The distribution of SWIF’s predictions (red bars) for Tromso in respect to the distribution of the actual observations of 15 min resolution (blue bars) during storm days. The mean observed and mean predicted values together with the corresponding STDs are also noted.

thumbnail Fig. 8.

The distributions of SWIF’s predictions and actual observations over Tromso and Chilton in a box plot format. This includes a box and whisker plot for each case. The box has lines at the lower quartile, median (red line), and upper quartile values. Whiskers extend from each end of the box to the adjacent values in the data; in our case to the most extreme values within 1.5 times the interquartile range from the ends of the box. Outliers (i.e., data with values beyond the ends of the whiskers) are not displayed for visualization purposes. The figure includes also the estimates of the mean observed and mean predicted values and the standard deviations in each case in order to provide a comprehensive statistical overview of the results.

Table 6.

List of storm events from solar cycle 24 that were analyzed for the evaluation of the SWIF’s performance over Europe.

To quantify the SWIF’s performance during geomagnetic storm conditions several metric parameters were estimated for each of the storm days under consideration. These include: the mean error (ME in MHz) defined as the difference of the modeled from the observed value, the mean relative error (MRE in %) defined as , the root mean square error (RMSE) in MHz, and the relative improvement over climatology. The latter is calculated by using the following formula:

Relevant results are presented in Table 7. The results were obtained during the storm days in the time intervals listed in Table 6 for three European locations, Tromso, Chilton, and Rome, representative of three latitudinal zones: high, middle-to-high, and middle-to-low, respectively. Nevertheless, since for this part of the analysis we had to work with hourly values due to the limitations in data availability as discussed above, the corresponding results obtained over Tromso may be considered only as indicative of the identified trends.

Table 7.

Metric parameters estimated to quantify SWIF’s performance in solar cycle 24.

The ME values indicate the unbiased performance of the model in all latitudes. The relative improvement over climatology ranges from about 28% at lower latitudes up to 38% at middle-to-high latitudes, demonstrating efficiency of the model to capture about one third of the disturbance’s magnitude in all cases. The averaged MRE is about 20% in all latitudes. No clear dependence on the intensity of the geomagnetic storm was identified in the accuracy of the forecasts.

In order to provide a comprehensive discussion of the results, we performed similar tests of the model’s performance in solar cycle 23. Since such tests have been already carried out for middle latitudes (Tsagouri & Belehaki 2008; Tsagouri et al. 2009; Tsagouri 2011), in this part of the work we concentrate on the high latitude ionosphere. The selection of the test events was once again driven by data availability and SWIF’s alert results. The test events occurred in the ascending phase of solar cycle 23 for direct comparison. The events and the relevant results obtained over Tromso are listed in Table 8 to show that the quantitative characteristics of the model’s performance over Tromso are comparable in the two solar cycles, although the intensity of the geomagnetic storm events is significantly greater in the second case. For further comparisons, one has to take into account the following results reported for the middle latitudes and the previous solar cycle: (i) in a similar investigation Tsagouri & Belehaki (2008) provide evidence of relative improvement over climatology 43% in the middle-to-high latitudes and 30% in the middle-to-low latitudes, (ii) the MRE is found to be around 27% in the middle-to-high latitudes and 22% in the middle-to-low latitudes (Tsagouri & Belehaki 2008; Tsagouri 2011), and (iii) the averaged ME is found to be −0.80 and 0.30 for middle-to-high and middle-to-low latitudes, respectively.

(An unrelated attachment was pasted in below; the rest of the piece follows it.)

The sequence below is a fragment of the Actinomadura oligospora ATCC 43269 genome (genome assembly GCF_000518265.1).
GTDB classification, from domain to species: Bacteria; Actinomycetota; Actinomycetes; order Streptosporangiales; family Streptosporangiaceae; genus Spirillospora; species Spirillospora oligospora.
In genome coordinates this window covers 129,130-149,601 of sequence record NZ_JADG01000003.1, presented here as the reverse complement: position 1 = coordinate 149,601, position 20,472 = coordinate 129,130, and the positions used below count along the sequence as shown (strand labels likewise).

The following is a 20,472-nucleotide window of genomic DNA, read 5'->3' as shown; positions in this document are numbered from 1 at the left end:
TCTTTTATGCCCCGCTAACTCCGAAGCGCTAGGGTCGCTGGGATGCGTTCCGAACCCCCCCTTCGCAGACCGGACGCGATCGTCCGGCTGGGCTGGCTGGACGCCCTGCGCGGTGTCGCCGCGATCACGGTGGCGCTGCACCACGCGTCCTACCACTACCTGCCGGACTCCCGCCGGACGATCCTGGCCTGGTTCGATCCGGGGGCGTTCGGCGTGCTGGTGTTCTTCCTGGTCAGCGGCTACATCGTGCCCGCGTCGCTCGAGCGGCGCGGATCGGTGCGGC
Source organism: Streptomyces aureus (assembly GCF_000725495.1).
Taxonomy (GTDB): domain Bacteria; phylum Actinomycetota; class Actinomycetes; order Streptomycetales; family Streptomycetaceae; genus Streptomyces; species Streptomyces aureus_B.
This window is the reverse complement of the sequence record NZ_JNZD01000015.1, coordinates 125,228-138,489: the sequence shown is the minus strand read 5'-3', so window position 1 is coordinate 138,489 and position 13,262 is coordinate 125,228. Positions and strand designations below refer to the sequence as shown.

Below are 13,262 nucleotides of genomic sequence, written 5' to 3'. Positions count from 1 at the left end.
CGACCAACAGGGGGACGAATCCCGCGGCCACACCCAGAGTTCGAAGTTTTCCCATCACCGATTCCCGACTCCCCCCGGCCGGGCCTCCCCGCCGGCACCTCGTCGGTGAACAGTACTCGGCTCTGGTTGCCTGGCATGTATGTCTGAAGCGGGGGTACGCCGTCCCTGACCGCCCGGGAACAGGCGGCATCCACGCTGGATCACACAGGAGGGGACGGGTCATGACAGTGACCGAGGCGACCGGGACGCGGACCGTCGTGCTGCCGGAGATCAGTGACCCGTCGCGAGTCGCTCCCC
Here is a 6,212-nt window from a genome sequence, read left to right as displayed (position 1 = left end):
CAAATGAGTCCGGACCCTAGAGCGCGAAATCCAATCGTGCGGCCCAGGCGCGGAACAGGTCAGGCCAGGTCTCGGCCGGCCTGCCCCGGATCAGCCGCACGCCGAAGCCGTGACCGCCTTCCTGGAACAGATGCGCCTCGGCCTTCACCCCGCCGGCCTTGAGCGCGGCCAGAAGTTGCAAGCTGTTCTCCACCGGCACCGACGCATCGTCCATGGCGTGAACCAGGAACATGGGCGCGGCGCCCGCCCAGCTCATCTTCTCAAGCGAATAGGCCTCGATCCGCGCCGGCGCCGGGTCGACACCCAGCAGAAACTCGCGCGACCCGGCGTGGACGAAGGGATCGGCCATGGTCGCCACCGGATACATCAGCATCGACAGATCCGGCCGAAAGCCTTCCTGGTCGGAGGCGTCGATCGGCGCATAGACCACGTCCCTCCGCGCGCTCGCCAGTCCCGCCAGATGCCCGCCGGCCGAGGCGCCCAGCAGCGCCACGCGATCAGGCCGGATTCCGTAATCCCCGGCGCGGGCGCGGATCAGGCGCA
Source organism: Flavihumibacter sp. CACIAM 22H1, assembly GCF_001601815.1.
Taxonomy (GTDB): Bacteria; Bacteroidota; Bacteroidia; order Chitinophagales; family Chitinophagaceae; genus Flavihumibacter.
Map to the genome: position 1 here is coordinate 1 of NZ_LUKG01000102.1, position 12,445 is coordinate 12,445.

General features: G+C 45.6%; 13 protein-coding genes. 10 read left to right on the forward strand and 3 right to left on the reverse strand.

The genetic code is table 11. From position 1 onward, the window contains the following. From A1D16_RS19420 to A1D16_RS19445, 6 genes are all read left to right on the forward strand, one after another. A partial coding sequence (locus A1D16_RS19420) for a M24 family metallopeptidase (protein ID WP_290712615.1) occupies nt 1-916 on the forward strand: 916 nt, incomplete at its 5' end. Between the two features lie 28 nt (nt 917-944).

Table 8.

Metric parameters estimated to quantify SWIF’s performance in solar cycle 23.

All relevant results support the following points:

  • Unbiased performance of the forecasts in the two solar cycles.

  • The relative improvement over climatology is quantitatively comparable in the two solar cycles following the same trends: it is estimated to be about 29% in middle-to-low latitudes, 41% in middle-to-high latitudes, and 31% in the high latitudes.

  • Regarding the accuracy, the MRE is about 20% in all latitudes in solar cycle 24. This is also comparable with the results obtained in solar cycle 23 for middle-to-low and high latitudes. However, the MRE for middle-to-high latitudes is higher in the previous solar cycle, reaching the value of 27%. According to previous results, the model tends to underestimate the magnitude of the disturbances, while the prediction error depends on the ionospheric activity level tending to be higher for high ionospheric activity (Tsagouri & Belehaki 2008; Tsagouri 2011).

  • There is no clear dependence of the model’s efficiency in capturing the disturbances on the intensity of the geomagnetic storms.